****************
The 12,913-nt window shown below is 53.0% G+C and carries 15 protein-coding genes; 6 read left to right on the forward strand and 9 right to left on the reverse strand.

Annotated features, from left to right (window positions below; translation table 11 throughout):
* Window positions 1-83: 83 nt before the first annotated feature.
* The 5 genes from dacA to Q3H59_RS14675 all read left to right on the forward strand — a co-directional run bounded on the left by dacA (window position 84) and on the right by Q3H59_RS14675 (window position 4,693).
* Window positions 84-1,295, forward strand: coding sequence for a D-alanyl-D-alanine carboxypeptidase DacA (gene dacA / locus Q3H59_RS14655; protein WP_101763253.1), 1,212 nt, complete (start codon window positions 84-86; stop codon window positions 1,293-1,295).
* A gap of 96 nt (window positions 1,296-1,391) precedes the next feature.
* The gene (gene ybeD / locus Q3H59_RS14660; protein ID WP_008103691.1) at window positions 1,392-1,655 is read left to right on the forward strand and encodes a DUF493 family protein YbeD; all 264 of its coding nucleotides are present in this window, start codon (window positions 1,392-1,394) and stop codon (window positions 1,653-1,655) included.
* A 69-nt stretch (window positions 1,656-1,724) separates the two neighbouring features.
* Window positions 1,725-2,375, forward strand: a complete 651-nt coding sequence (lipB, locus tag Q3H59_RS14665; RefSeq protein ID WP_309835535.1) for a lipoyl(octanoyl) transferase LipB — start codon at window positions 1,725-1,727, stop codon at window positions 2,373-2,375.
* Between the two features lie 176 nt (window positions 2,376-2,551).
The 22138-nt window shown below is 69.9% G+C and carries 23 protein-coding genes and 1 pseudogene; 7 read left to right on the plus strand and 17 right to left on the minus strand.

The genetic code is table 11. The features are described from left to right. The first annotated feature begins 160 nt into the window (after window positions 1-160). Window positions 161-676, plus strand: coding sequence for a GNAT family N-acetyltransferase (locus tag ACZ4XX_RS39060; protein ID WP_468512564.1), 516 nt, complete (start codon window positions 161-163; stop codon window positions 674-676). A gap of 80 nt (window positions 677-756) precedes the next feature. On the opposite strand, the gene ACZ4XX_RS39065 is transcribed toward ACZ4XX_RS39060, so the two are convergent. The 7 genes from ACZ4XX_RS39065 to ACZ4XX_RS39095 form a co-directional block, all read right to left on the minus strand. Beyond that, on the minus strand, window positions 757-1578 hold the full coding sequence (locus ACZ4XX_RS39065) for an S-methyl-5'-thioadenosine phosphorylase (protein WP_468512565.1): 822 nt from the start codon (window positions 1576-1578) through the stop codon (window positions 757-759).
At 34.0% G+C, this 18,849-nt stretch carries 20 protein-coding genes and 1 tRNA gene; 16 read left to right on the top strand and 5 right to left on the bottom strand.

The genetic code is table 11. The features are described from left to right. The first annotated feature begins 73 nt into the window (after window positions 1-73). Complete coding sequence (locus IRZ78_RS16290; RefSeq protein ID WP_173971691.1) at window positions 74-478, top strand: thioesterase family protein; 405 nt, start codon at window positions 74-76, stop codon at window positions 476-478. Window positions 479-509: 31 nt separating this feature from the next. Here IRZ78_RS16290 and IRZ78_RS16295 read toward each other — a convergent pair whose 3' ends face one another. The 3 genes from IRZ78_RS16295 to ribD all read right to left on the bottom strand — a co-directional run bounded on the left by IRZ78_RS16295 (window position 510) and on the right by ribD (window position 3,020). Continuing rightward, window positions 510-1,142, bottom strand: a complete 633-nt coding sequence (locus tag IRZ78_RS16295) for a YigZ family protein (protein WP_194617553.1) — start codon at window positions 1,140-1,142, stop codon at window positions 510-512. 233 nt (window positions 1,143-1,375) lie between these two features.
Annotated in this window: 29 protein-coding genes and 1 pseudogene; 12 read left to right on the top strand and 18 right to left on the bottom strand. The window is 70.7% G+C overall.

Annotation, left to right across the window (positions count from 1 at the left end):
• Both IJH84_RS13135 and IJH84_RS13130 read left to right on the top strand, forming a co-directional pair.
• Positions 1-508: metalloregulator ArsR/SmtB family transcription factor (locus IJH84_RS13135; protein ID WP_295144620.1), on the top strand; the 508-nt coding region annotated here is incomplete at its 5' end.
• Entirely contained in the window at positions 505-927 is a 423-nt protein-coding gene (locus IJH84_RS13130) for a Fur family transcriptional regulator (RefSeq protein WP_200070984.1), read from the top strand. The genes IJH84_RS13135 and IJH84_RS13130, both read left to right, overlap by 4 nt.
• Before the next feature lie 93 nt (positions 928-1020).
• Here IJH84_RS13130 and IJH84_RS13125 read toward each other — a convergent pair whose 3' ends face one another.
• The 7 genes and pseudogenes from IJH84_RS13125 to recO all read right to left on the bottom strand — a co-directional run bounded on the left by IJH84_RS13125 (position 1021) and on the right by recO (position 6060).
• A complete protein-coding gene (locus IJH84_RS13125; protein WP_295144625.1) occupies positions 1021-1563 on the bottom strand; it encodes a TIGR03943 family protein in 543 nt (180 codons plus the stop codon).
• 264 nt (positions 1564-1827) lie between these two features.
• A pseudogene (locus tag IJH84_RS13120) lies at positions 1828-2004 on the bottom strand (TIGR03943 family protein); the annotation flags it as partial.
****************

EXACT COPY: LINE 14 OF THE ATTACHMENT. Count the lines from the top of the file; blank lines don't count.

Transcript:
The genetic code is table 11. The features are described from left to right. The first annotated feature begins 73 nt into the window (after window positions 1-73). Complete coding sequence (locus IRZ78_RS16290; RefSeq protein ID WP_173971691.1) at window positions 74-478, top strand: thioesterase family protein; 405 nt, start codon at window positions 74-76, stop codon at window positions 476-478. Window positions 479-509: 31 nt separating this feature from the next. Here IRZ78_RS16290 and IRZ78_RS16295 read toward each other — a convergent pair whose 3' ends face one another. The 3 genes from IRZ78_RS16295 to ribD all read right to left on the bottom strand — a co-directional run bounded on the left by IRZ78_RS16295 (window position 510) and on the right by ribD (window position 3,020). Continuing rightward, window positions 510-1,142, bottom strand: a complete 633-nt coding sequence (locus tag IRZ78_RS16295) for a YigZ family protein (protein WP_194617553.1) — start codon at window positions 1,140-1,142, stop codon at window positions 510-512. 233 nt (window positions 1,143-1,375) lie between these two features.